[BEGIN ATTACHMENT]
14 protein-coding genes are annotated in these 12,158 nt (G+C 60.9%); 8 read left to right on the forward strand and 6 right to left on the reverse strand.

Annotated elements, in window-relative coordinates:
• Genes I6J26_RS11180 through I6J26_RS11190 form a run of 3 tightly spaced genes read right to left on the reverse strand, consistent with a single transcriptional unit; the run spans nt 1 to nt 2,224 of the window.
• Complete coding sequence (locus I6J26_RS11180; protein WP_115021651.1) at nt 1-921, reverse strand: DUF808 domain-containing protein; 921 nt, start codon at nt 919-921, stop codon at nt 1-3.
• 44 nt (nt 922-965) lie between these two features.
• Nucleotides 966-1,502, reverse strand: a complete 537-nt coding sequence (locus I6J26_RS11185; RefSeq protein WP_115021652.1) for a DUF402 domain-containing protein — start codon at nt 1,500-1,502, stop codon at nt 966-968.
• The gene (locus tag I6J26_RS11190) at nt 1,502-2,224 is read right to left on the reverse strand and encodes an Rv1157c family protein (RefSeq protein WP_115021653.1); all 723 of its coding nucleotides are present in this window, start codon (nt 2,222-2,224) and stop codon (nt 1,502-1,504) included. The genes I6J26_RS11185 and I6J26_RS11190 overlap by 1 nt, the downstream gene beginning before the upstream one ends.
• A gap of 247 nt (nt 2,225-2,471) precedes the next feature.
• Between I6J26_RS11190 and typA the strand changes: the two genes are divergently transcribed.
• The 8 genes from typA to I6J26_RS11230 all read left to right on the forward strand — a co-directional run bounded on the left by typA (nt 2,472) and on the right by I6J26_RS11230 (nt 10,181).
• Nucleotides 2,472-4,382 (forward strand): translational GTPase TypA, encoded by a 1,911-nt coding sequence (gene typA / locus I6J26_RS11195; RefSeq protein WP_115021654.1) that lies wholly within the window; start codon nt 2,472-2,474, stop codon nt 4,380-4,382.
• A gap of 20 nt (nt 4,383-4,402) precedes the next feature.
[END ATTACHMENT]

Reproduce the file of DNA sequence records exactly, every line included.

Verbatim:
14 protein-coding genes are annotated in these 12,158 nt (G+C 60.9%); 8 read left to right on the forward strand and 6 right to left on the reverse strand.

Annotated elements, in window-relative coordinates:
• Genes I6J26_RS11180 through I6J26_RS11190 form a run of 3 tightly spaced genes read right to left on the reverse strand, consistent with a single transcriptional unit; the run spans nt 1 to nt 2,224 of the window.
• Complete coding sequence (locus I6J26_RS11180; protein WP_115021651.1) at nt 1-921, reverse strand: DUF808 domain-containing protein; 921 nt, start codon at nt 919-921, stop codon at nt 1-3.
• 44 nt (nt 922-965) lie between these two features.
• Nucleotides 966-1,502, reverse strand: a complete 537-nt coding sequence (locus I6J26_RS11185; RefSeq protein WP_115021652.1) for a DUF402 domain-containing protein — start codon at nt 1,500-1,502, stop codon at nt 966-968.
• The gene (locus tag I6J26_RS11190) at nt 1,502-2,224 is read right to left on the reverse strand and encodes an Rv1157c family protein (RefSeq protein WP_115021653.1); all 723 of its coding nucleotides are present in this window, start codon (nt 2,222-2,224) and stop codon (nt 1,502-1,504) included. The genes I6J26_RS11185 and I6J26_RS11190 overlap by 1 nt, the downstream gene beginning before the upstream one ends.
• A gap of 247 nt (nt 2,225-2,471) precedes the next feature.
• Between I6J26_RS11190 and typA the strand changes: the two genes are divergently transcribed.
• The 8 genes from typA to I6J26_RS11230 all read left to right on the forward strand — a co-directional run bounded on the left by typA (nt 2,472) and on the right by I6J26_RS11230 (nt 10,181).
• Nucleotides 2,472-4,382 (forward strand): translational GTPase TypA, encoded by a 1,911-nt coding sequence (gene typA / locus I6J26_RS11195; RefSeq protein WP_115021654.1) that lies wholly within the window; start codon nt 2,472-2,474, stop codon nt 4,380-4,382.
• A gap of 20 nt (nt 4,383-4,402) precedes the next feature.